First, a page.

image file: c9nh00368a-f1.tif
Fig. 1 Photoelectrochemical cell basics. (a) Schematic of a ‘wired’-type tandem cell for water splitting with incident solar illumination striking the photoanode and transmitting to the photocathode. (b) Working principle of the tandem cell for water splitting using a photoanode with bandgap energy Eg,1, and a photocathode with Eg,2 (where Eg,1 > Eg,2). Briefly, on absorption of a solar photon, an electron (e) from the valence band (VB) is promoted to the conduction band (CB) leaving the corresponding electron hole (h+). The electric field in the depletion layer physically separates these charges and, in the photocathode, the electrons in the CB drift to the semiconductor–liquid junction, increasing the quasi-Fermi energy of the cathode, ECQF, to drive the reduction of H+ to H2 at a water reduction catalysis (WRC) site. Analogously, in the photoanode, electron holes in the VB drift to the semiconductor–liquid junction, increasing the photoanode's quasi-Fermi energy, EAQF, sufficiently to surmount the overpotential for oxidation (ηO) and oxidize water to O2 at a water oxidation catalysis (WOC) site. Photogenerated electrons in the CB of the photoanode travel through the external circuit to recombine with the holes in the VB of the photocathode. EF, Fermi energy; E(VRHE), electronic potential with respect to the reversible hydrogen electrode; ηR, overpotential for reduction. Reproduced with permission from ref. 10.

Whereas, at the surface of a practical semiconductor, the periodic crystal symmetry is broken and thus, produces electronic states within the bandgap, which are named surface states/mid-gap states.40 The surface states present at the surface of semiconductors can either be intrinsic or extrinsic, which relies on the environmental conditions of the semiconductors. In the field of semiconductor photoelectrochemistry, surface states play a vital role in the kinetics of interfacial reactions at illuminated semiconductor electrodes. Recently, the investigation of surface states affecting the kinetics of Fe2O3, BiVO4, CuWO4, GaN, CuFeO2, Ta3N5, and Cu(In,Ga)(Se,S)2 photoelectrodes for PEC water splitting has drawn plenty of attention.41–48

Typically, in photoanodes, surface states can act as recombination centres for holes generated by light, therefore, surface recombination competes intensively with charge transfer from the semiconductor to the electrolyte. Specifically, under illumination, the valence band of a photoanode obtains abundant excess of holes, which can be transferred to the electrolyte by a direct charge transfer mechanism to launch the solar fuel production reaction. However, surface states trap hole carriers, leading to another favourable pathway for indirect charge transfer and a new undesirable recombination pathway.49,50 A simple kinetic model neglecting any electrostatic influence, like the presence of an electric field has been presented in Fig. 2 to show the effect of surface state-assisted electron–hole recombination and indirect charge transfer processes on photoelectrochemical water splitting. At low bias potential, direct hole transfer from the valence band can be neglected and only three processes occur at this interface: trapping/detrapping of electrons, trapping/detrapping of holes and charge transfer of holes. Hence, from this picture, it is clear that surface state-assisted recombination and hole transfer to the solution have a common factor, which is hole trapping/detrapping by surface states.51,52 Therefore, it is of great interest to distinctly detect the surface states present on the photoelectrodes and to deeply understand the critical role that the surface states play in the PEC water splitting process.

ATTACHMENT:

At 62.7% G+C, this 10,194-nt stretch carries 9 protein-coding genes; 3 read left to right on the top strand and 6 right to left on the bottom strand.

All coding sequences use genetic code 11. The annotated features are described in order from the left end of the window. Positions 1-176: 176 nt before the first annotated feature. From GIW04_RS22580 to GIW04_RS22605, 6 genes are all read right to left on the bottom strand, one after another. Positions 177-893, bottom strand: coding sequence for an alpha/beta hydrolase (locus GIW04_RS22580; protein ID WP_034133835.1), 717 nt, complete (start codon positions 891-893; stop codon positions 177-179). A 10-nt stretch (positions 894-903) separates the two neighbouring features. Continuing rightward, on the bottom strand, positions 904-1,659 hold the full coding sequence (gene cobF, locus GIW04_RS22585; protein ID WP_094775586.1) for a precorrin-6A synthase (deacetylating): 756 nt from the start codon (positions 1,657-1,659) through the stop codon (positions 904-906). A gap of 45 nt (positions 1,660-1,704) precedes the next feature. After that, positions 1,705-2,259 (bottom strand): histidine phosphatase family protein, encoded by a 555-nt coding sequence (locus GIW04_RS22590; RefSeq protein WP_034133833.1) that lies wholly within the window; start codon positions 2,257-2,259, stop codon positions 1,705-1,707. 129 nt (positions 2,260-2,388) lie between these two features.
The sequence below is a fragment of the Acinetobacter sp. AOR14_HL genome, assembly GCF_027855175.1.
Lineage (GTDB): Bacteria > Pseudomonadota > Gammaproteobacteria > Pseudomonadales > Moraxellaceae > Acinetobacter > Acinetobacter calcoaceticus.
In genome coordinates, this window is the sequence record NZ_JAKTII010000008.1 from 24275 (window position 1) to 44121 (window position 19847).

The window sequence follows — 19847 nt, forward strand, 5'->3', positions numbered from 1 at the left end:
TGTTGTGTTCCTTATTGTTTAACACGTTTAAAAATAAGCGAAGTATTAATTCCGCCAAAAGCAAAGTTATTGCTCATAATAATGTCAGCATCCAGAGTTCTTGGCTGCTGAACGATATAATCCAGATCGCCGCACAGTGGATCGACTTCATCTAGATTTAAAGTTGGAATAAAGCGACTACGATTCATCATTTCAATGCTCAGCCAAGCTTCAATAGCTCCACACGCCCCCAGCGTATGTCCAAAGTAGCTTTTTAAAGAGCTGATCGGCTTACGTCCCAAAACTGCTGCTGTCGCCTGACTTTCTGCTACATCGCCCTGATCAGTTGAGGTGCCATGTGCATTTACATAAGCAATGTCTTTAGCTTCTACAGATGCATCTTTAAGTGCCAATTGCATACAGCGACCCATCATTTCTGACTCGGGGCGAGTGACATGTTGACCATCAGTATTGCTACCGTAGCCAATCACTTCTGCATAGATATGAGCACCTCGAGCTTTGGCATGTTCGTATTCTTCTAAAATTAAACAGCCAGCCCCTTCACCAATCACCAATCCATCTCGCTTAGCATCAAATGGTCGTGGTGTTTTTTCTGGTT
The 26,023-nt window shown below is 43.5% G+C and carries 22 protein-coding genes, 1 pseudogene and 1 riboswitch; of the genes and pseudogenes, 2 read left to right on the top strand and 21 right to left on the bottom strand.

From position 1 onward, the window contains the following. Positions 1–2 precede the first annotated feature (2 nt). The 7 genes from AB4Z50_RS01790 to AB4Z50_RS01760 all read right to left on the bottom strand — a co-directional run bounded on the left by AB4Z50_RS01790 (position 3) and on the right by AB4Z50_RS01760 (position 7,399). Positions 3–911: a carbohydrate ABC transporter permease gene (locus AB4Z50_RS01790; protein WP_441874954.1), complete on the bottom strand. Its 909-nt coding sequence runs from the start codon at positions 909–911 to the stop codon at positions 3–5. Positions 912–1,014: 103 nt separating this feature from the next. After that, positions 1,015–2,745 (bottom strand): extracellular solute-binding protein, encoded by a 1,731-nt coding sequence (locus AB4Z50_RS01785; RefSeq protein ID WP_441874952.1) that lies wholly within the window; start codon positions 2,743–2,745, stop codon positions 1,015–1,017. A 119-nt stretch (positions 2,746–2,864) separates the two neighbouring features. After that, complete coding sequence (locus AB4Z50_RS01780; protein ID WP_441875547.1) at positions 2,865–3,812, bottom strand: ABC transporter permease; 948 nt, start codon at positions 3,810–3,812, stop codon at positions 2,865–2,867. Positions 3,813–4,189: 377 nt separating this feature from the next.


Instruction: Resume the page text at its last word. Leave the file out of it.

image file: c9nh00368a-f2.tif
Fig. 2 (a) Energy diagrams of an n-type semiconductor of thickness L where electrons and holes are generated at a rate G and recombine at a rate Ur. At the interface of length δL, hole transfer to the redox level Eredox can take place (b) directly from the valence band (kinetic constant kvb) and (c) indirectly from surface states at low bias and directly from the valence band at higher bias. In this latter model, we consider trapping of electrons and holes (βn and βp) and detrapping (εn,εp) and hole transfer from surface states (ks) at the energy level Ess, in competition with direct hole transfer. In these schemes Ec and Ev are the energies of the lower edge of the conduction band and the higher edge of the valence band, respectively. EFn and EFp are the quasi-Fermi levels, Φn and Φp are the injection barriers of electrons and holes, Evac is the local vacuum level, ϕ is the local electrostatic potential and V is the applied voltage. Reproduced with permission from ref. 51.

3. Detecting the surface states of hematite via different techniques

3.1 Photoelectrochemical impedance spectroscopy (PEIS)

The photoelectrochemical oxygen evolution process on hematite involves 4-electron transfer/O2 molecule. It is hypothesized that the OER reaction steps involve the formation of higher-valent iron states at the surface by hole capture. Eqn (1)–(4) illustrate the complications arising from the fact that the oxidation of water is a 4-electron process, therefore, holes need to be ‘stored’ in intermediate states. The Fe(IV) and Fe(V) intermediates in this scheme can also act as electron acceptors, so that surface recombination reactions of the kind shown in eqn (5) and (6) are likely to take place. The Fe(IV) and Fe(V) states can be thought as ‘surface-trapped holes’, which may have sufficient surface mobility to allow second order reactions of the type illustrated by the last step shown in eqn (1)–(4).53
 
→ h++ e(1)
 
Fe(III)surf + h+ → Fe(IV)surf(2)
 
Fe(IV)surf + h+ → Fe(V)surf(3)
 
2Fe(V) + 2H2O → 2Fe(III) + O2 + 4H+(4)
 
Fe(IV) + e → Fe(III)(5)
 
Fe(V) + e → Fe(IV)(6)
Based on the assumed possible mechanism in eqn (1)–(6), L. M. Peter et al. firstly discussed and derived the possibility of using photoelectrochemical impedance spectroscopy (PEIS) to illustrate the surface states present at the surface of hematite photoanodes, as displayed in Fig. 3.53